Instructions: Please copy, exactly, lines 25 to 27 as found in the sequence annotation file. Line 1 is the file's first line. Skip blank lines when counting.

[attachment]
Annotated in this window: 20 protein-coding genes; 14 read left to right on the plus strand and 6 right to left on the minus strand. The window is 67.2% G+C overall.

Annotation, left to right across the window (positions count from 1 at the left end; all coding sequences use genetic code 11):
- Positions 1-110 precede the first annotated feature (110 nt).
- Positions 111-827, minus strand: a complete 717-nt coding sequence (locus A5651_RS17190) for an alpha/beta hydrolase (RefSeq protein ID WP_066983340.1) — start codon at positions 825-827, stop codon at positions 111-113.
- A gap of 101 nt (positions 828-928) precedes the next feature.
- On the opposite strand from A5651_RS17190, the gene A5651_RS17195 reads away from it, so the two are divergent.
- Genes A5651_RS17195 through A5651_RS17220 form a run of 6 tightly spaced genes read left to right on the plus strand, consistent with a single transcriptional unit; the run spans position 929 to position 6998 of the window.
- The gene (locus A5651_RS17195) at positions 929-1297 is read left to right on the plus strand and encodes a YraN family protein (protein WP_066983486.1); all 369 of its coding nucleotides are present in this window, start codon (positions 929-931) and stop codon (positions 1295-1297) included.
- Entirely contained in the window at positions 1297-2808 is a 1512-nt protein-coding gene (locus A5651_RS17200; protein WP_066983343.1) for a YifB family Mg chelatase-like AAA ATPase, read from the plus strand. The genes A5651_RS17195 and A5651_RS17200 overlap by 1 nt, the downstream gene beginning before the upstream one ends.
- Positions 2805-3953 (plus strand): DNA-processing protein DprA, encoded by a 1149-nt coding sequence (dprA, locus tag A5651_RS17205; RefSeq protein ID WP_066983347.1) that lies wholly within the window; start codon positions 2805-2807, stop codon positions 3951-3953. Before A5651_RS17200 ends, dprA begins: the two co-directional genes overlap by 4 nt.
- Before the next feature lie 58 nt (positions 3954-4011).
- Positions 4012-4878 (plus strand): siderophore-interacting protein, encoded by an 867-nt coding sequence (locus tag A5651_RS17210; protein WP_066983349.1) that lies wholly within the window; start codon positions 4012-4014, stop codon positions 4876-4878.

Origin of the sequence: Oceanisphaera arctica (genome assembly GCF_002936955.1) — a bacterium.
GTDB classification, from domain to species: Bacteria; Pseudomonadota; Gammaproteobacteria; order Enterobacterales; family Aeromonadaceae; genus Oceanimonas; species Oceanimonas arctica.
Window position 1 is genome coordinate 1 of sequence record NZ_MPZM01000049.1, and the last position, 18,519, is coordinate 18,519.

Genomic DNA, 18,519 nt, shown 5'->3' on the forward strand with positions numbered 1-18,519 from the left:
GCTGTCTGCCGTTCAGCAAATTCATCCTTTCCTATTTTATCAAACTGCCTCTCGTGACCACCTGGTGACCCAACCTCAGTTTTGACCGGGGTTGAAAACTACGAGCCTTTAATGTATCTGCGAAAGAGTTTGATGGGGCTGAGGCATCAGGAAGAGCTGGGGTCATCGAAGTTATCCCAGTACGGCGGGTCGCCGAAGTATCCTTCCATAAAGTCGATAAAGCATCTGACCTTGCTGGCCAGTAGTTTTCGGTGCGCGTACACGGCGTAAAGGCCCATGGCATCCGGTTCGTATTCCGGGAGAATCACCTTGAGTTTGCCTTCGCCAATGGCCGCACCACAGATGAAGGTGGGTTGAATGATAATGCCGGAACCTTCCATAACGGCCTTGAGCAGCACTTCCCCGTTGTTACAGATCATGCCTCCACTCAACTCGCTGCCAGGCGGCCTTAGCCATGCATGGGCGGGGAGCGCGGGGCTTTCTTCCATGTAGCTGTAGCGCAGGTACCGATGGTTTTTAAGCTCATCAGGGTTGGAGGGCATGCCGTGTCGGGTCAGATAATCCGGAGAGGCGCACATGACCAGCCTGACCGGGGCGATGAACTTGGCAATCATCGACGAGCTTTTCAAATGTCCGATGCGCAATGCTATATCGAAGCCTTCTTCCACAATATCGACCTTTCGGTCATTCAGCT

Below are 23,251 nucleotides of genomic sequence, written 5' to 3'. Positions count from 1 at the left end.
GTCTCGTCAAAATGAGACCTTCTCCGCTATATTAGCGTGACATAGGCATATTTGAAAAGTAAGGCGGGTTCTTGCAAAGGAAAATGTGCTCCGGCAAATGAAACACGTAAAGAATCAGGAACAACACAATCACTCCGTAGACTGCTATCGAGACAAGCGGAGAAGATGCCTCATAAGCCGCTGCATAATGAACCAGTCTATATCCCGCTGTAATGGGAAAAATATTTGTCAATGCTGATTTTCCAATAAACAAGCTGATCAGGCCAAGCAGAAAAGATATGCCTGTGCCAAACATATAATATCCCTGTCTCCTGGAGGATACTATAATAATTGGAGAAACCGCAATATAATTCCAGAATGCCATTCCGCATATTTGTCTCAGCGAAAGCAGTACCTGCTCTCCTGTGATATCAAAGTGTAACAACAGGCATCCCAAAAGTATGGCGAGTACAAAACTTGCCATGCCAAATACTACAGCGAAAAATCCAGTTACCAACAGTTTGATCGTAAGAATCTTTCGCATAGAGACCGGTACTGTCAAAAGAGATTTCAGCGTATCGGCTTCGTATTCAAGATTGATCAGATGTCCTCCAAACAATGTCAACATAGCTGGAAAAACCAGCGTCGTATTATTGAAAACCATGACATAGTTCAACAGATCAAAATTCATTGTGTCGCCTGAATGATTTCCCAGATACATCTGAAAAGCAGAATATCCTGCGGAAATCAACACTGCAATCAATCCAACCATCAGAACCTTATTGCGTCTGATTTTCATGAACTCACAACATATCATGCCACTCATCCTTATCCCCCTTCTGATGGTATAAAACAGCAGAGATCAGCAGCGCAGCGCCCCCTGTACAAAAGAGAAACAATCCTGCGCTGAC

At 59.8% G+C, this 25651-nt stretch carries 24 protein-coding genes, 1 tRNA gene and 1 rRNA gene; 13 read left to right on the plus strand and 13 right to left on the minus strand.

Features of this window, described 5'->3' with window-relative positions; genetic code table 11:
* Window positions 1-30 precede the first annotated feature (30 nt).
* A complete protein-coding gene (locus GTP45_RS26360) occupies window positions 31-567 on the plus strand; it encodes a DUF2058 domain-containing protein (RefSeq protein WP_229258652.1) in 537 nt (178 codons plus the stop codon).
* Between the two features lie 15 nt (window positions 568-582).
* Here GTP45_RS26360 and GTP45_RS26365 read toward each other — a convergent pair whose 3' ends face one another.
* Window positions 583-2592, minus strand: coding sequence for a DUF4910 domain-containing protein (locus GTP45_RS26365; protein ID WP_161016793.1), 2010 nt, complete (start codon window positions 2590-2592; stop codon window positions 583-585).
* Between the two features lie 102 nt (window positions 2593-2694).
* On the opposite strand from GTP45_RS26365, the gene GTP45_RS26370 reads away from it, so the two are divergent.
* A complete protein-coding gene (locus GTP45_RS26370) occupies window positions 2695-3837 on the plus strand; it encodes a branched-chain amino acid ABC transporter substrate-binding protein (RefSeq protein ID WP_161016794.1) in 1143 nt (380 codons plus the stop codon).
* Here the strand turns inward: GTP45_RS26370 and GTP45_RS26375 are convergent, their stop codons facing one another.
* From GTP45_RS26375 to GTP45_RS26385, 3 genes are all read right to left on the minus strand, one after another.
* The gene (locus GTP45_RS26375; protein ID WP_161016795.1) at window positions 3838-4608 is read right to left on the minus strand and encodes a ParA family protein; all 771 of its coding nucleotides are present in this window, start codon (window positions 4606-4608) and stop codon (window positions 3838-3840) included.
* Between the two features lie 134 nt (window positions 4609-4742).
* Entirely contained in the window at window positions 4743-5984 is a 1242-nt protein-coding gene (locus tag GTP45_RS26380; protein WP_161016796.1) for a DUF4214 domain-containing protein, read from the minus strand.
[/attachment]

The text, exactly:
* Here GTP45_RS26360 and GTP45_RS26365 read toward each other — a convergent pair whose 3' ends face one another.
* Window positions 583-2592, minus strand: coding sequence for a DUF4910 domain-containing protein (locus GTP45_RS26365; protein ID WP_161016793.1), 2010 nt, complete (start codon window positions 2590-2592; stop codon window positions 583-585).
* Between the two features lie 102 nt (window positions 2593-2694).